Saunders has now done that twice this week, once with the attention accidentally shining on him directly thanks to his arrest and then collectively as he intended with the rest of the Buckeyes taking a knee on Tuesday.

About four hours after he was released from his overnight stay in the Franklin County Jail, Saunders was putting tape down to mark spots for social distancing, making sure Buckeyes from dozens of sports were wearing masks and then ultimately delivering some brief remarks from the back of a pickup truck.

Saunders has plenty of company at Ohio State speaking out as part of the Black Lives Matter movement that continues to gain momentum across the country. He’s not even the first Buckeyes player to be detained by police after basketball transfer Seth Towns took part in a downtown march last week. And by one rough count there were more than 200 athletes at the Kneel For Nine demonstration, which had the full support of coaches like Ryan Day and Chris Holtmann who attended with athletic director Gene Smith and president Michael Drake.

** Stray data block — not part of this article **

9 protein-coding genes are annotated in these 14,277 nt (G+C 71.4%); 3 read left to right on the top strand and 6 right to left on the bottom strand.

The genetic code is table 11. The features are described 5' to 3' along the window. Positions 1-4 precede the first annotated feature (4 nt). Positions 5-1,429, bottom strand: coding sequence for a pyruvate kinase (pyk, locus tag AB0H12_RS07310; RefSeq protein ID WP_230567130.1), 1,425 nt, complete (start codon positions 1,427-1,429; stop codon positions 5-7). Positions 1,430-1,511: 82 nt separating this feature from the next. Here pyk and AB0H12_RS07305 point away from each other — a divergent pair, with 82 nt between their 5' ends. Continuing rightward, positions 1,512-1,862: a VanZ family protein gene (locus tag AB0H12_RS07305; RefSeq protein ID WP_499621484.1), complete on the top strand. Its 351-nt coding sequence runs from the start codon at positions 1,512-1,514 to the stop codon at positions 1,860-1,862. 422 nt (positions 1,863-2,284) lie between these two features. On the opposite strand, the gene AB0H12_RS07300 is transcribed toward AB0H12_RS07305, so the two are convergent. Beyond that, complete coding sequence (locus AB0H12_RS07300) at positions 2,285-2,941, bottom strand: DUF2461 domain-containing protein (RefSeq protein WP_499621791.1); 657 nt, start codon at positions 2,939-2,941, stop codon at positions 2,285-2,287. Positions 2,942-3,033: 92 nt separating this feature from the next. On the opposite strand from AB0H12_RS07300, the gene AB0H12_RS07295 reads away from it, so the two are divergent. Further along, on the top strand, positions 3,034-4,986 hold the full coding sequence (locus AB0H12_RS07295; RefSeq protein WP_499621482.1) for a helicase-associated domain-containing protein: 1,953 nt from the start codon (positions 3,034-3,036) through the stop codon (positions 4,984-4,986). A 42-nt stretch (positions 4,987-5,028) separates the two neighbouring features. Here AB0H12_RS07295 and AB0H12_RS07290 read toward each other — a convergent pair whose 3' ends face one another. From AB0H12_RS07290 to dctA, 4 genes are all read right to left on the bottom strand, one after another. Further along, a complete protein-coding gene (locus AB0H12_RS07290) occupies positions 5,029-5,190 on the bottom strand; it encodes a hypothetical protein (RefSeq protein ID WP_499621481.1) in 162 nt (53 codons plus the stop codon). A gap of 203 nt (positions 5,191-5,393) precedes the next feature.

That came on the heels of the football program putting together a black-and-white video with a powerful, inclusive message that has already been viewed more than 700,000 times on Twitter alone as of Wednesday afternoon. And the Buckeyes might only be scratching the surface as they finally get a chance to come back together in the Woody Hayes Athletic Center for workouts starting on Monday.

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Ohio State captain Tuf Borland helped organize an event with C.J. Saunders. (Birm/Lettermen Row)

“Tuf and his girlfriend, they texted me and said: Hey, with our platform, I think we can get a lot of guys on our team and a lot of athletes around on campus,” Saunders said. “You tell me something like that, I’m ready. And I’ve been fortunate enough to meet a lot of people and make some great connections on Ohio State, so I was able to send that out to a bunch of people. They were all for it, and we loved to see it. The leadership committee on our team that’s voted on by players, I hit up the group chat and asked those guys to get there early so we could lay tape out and emphasize wearing masks to try to keep social distancing as best we could. We still want to have a season, so we took as many safe steps as we could and [player development director Ryan] Stamper helped with that. A lot of guys stepped up to let that go as smooth as possible.